There is no legal limit on the laws that Parliament may enact, therefore any constraints are political and not legal. The UK constitution imposes no constraints on Parliamentary Sovereignty, where do constraints come from? Is Parliament capable of entrenching legislation, requiring that the legislation can neither be repealed or amended? There are various theories by various scholars which offer solutions to this question. 3 options have been presented that might answer this question:

  1. Parliamentary sovereignty as a constitutional fixture
  2. Parliament is capable of controlling certain aspects of the legislative process
  3. Unintended constraints exist upon parliamentary authority

Entrenchments clauses and prospective formulae are statutory provisions, which attempt to protect an Act of Parliament from amendment or repeal. An entrenchment clause requires that a special procedure be adopted in order to amend or repeal a specific Statute, such as a referendum or a two-thirds majority in favour. A clause of this kind appears within s.1 Northern Ireland Act 1998. It requires that Northern Ireland will remain part of the United Kingdom until a referendum is held to illicit the will of the people, requiring a majority of the Northern Irish people to require leaving the UK.

Express or Implied Repeal

In 1955, H.W.RWade 'The Basis of Legal Sovereignty' [1955] CLJ 172 argued that it was impossible for Parliament to entrench legislation because the courts are constitutionally required to give effect to the most recent expression of parliamentary intention whenever two Acts conflict.

  • First, it is always possible for Parliament to enact legislation that leads to some or all of an Act being repealed [express repeal].
  • Second, if Parliament contradicts existing legislation with a new law, it is still the courts' constitutional duty to disregard the older law in relation to the inconsistency between the two [implied repeal]. Endorsed in Ellen Street Estates Ltd v Minster of Health [1934] 1KB 590

Principle 3: No court or body can question the legal validity of an Act of Parliament

Principle 1 means there is no area on which Parliament cannot legislate and principle 3 means that once it is enacted no institution or individual can question its validity.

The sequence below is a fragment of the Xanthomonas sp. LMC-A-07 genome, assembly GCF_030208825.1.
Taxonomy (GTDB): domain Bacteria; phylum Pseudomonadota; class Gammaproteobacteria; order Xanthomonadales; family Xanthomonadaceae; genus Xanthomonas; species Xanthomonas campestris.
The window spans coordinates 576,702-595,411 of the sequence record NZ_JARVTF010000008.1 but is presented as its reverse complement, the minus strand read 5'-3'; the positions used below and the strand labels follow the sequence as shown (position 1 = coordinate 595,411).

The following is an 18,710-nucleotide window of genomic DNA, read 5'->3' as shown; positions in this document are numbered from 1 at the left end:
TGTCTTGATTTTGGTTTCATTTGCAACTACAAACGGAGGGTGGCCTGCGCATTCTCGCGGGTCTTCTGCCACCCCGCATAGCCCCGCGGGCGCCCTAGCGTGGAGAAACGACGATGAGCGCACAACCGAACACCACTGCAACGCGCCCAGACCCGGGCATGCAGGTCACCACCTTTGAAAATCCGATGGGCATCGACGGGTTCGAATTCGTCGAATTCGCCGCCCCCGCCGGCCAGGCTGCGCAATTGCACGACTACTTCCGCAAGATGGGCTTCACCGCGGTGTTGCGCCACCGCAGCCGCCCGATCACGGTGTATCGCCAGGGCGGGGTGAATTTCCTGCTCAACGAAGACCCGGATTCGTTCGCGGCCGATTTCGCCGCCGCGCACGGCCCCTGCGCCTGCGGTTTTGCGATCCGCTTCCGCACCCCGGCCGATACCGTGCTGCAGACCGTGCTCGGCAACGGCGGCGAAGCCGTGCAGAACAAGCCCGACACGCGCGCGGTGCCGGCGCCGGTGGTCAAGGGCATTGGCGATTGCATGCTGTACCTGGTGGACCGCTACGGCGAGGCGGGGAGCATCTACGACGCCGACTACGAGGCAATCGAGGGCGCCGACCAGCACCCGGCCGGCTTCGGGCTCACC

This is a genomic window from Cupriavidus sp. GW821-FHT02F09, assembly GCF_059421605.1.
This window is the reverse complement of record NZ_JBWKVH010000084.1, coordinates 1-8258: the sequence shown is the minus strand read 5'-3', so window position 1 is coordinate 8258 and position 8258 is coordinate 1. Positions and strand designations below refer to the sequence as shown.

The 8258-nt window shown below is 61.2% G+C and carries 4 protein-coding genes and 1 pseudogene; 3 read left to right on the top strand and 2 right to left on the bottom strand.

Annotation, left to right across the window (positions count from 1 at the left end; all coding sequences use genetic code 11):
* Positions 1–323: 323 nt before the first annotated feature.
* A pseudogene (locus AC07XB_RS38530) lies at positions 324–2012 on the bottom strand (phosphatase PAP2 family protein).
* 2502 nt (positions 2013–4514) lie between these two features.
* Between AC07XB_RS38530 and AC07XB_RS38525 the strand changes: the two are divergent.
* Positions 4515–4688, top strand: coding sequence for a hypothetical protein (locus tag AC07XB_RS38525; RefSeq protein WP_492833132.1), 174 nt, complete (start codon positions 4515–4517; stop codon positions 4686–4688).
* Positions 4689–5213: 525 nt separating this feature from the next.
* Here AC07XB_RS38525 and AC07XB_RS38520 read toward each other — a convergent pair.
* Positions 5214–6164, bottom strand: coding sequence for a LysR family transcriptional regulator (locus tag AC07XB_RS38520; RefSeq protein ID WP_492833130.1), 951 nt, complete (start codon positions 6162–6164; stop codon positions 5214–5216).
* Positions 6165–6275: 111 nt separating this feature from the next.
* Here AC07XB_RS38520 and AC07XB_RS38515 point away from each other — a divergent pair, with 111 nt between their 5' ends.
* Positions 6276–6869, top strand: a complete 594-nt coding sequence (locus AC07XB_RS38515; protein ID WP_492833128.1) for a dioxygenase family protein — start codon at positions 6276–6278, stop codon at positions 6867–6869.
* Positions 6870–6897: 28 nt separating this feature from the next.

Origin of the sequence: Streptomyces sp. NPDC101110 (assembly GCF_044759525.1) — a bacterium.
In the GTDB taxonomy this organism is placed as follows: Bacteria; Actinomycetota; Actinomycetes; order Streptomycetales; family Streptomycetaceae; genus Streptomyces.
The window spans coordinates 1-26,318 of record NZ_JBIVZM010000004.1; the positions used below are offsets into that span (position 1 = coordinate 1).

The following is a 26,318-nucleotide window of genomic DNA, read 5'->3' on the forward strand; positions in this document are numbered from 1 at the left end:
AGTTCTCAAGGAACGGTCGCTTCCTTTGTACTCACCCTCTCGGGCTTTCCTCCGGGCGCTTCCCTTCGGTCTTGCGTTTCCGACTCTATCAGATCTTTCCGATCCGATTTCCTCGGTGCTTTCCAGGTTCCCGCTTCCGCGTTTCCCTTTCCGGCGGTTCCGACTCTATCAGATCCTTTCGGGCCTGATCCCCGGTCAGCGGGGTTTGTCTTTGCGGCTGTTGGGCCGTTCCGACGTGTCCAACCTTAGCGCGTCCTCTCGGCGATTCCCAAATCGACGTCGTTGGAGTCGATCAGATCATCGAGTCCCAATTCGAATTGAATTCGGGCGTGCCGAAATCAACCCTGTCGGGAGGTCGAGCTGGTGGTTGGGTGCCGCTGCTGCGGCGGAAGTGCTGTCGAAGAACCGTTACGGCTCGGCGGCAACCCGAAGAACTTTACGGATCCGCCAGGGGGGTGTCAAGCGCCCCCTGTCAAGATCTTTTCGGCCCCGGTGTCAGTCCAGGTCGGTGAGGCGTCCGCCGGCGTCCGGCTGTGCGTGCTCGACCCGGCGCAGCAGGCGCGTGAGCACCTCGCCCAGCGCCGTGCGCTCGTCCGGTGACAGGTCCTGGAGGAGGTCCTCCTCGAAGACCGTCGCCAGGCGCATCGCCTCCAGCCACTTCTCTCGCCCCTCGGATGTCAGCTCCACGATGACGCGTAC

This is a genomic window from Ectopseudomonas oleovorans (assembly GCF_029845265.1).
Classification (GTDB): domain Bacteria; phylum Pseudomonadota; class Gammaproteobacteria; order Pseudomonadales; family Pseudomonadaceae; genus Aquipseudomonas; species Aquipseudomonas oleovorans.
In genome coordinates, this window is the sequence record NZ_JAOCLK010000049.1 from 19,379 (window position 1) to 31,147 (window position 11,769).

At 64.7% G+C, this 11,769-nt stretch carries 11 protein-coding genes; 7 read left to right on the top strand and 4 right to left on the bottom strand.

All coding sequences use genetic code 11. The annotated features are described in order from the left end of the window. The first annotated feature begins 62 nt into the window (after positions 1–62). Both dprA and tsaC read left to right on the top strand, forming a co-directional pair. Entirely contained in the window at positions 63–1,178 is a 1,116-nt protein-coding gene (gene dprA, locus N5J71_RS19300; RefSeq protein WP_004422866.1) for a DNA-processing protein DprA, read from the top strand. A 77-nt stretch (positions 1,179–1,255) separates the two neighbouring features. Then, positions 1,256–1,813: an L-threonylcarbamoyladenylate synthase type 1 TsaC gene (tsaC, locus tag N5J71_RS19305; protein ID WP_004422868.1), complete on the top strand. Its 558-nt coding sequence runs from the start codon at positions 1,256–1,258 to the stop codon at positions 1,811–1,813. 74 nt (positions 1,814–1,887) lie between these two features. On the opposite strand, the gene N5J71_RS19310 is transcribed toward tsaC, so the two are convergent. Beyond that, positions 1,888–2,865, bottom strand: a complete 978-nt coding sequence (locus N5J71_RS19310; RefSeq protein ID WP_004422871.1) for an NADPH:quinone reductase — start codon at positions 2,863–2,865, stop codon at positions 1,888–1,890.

Parliament does recognise some limits on its supremacy, but it is arguable that these are political limitations. In instances when statutes contradict a provision of international law, in the UK 'dualist' system such provisions are not binding on Parliament unless Parliament enacts a statute to bring it into effect.  International law does not render a contradictory domestic law void.  Cheney v Conn [1968] 1 All ER 779 asserts the hierarchical superiority of Acts of Parliament even over international law. Courts operate the principle that Parliament does not intend to legislate in contradiction with international law, so if possible interpret the Statute to give consistent meaning with that of the international provision.

E. Continuing Sovereignty

H.L.A Hart, 'rule of recognition': '[i]n the day-to-day life of a legal system its rule of recognition is very seldom expressly formulated', rather 'its existence is shown'... 'in the way in which particular rules are identified'. H.L.A Hart The Concept of Law (OUP, 1961:98). According to the 'rule of recognition' a valid Act of Parliament has:

  1. House of Commons approval;
  2. House of Lords approval (other than where Parliament Acts apply);
  3. Obtained the royal assent;
  4. Consistency with subsequent Acts [since courts give effect to most recent legislation if inconsistent with former laws] - subject to the proviso that the Bill of Rights should take priority over all other inconsistent legislation

Can Parliament amend its own Constitution?

If Parliament can pass, repeal or amend any law that it likes, it is able to amend the Constitution. Relevant case law suggests that it is able to do so for particular purposes.

F. The Human Rights Act 1998